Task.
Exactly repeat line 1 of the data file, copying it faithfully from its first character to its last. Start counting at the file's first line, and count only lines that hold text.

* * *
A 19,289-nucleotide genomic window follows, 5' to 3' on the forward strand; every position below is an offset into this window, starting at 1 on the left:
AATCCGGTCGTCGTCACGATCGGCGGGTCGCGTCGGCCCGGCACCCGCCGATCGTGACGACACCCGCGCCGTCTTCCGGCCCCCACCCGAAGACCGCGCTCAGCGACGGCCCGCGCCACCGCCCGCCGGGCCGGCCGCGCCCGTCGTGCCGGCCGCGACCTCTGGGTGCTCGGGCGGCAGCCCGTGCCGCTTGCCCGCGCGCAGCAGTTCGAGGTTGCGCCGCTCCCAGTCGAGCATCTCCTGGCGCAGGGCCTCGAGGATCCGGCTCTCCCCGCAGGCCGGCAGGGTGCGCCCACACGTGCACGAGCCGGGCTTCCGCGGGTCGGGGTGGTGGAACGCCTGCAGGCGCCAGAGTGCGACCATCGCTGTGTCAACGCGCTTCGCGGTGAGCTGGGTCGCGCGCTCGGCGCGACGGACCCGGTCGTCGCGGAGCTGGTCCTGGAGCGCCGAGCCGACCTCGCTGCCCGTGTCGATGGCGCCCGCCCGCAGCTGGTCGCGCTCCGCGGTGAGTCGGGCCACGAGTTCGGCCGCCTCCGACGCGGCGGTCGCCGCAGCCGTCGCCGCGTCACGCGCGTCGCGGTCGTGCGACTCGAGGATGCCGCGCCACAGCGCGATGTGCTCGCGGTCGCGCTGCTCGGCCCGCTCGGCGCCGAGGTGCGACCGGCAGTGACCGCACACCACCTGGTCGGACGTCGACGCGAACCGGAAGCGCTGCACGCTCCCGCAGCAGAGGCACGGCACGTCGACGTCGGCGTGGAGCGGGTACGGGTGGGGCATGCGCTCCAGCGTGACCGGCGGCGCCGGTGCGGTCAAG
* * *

A 19,289-nucleotide genomic window follows, 5' to 3' on the forward strand; every position below is an offset into this window, starting at 1 on the left: